The High Court in Glasgow handed the sentence to Andrew McBride, 21, after finding him guilty of forcing 25 female and 13 male victims as young as 13 to perform sex acts on Facebook and Skype.
According to the BBC, McBride admitted 38 charges of extortion, as well as charges of fraud and possession and distribution of indecent photographs.
Judge Lord Turnbull told McBride – a social sciences student – that his behaviour was “manipulative and cruel”.
Your victims were humiliated to provide you with sexual images of themselves for your sexual gratification.
The judge said that McBride had demonstrated little remorse and went so far as to pretend he was suffering from a psychiatric illness and couldn’t remember anything about his crimes because of alcohol and drugs – claims that Lord Turnbull dismissed as “preposterous”.
McBride’s crimes took place over five years, when he himself was between the ages of 15 and 20. His victims ranged from 13 to 20.
According to Douglas Fairley QC, prosecuting, McBride used the aliases David Paterson, Lindsey Smith, Elizabeth McCormick and Jamie Harvey to befriend and then threaten his victims into sending him images of themselves in their underwear, naked or engaging in sexual activity.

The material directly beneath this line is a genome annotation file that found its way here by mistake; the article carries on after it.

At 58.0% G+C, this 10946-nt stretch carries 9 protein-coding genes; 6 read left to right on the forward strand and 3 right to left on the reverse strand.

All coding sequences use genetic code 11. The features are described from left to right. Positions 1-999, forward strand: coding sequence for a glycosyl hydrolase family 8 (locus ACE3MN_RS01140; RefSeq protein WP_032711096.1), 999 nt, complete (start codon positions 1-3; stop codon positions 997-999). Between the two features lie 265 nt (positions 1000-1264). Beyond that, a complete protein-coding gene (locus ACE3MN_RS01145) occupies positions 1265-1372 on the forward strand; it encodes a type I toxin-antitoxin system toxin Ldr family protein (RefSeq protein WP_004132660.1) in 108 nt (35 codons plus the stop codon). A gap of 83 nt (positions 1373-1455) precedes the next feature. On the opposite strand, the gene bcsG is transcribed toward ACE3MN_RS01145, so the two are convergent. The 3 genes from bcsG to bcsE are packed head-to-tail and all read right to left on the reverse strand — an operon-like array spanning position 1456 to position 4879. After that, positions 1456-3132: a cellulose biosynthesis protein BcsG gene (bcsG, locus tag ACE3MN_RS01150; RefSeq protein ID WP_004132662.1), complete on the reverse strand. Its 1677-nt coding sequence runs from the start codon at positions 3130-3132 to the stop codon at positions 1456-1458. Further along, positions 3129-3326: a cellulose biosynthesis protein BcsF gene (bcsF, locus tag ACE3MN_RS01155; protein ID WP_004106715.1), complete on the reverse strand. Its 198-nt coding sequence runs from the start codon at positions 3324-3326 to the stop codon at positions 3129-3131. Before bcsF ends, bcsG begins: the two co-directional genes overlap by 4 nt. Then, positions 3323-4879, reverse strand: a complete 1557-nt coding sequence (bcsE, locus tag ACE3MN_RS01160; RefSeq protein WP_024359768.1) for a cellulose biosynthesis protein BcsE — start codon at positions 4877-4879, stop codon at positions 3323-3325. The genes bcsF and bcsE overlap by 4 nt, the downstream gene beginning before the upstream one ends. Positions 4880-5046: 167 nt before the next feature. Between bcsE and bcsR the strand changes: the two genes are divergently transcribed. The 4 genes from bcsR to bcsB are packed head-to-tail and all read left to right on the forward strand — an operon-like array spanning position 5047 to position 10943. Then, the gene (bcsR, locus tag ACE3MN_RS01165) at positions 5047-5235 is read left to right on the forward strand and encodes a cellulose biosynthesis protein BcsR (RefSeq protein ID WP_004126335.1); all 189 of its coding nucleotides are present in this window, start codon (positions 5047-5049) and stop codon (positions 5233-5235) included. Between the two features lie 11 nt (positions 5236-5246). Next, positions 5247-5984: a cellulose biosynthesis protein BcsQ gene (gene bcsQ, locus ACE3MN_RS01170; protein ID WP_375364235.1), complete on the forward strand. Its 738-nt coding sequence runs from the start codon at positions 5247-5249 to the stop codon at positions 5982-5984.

McBride’s reign of terror finally ended when a victim told her mother, who contacted police.
He’s been placed on the sex offenders’ register.
It’s horrific that these young people were tormented at all, but the thought that it was extended over five years makes it all the more disgusting.
But what are some clues that your child may be suffering silently, under attack by somebody like McBride?
The Virtual Global Taskforce for Combating Online Child Sexual Abuse offers up some behaviour signs that could be perfectly innocent but may indicate that a child is being preyed on:
- A change in self-esteem and self-confidence
- Becoming secretive
- Downloading files onto discs
- Using encryption software
- Withdrawal from the family and isolating themselves
- Difficulties at school
- An increased level of anxiety
- Difficulty sleeping
- Difficulty concentrating
- Excessive concern with washing and cleanliness
- Excessive use of the computer
- Aggression around computer usage
- Change in the use of sexual language
- Unexplained gifts or cash
- Pornography on the computer
Any of these could be normal signs of growing up, the Taskforce says, but it’s important to figure out why the changes are happening, and to seek help and advice from your local authorities if you’re concerned.
We’ve also published some tips on how to keep kids and teens safe online.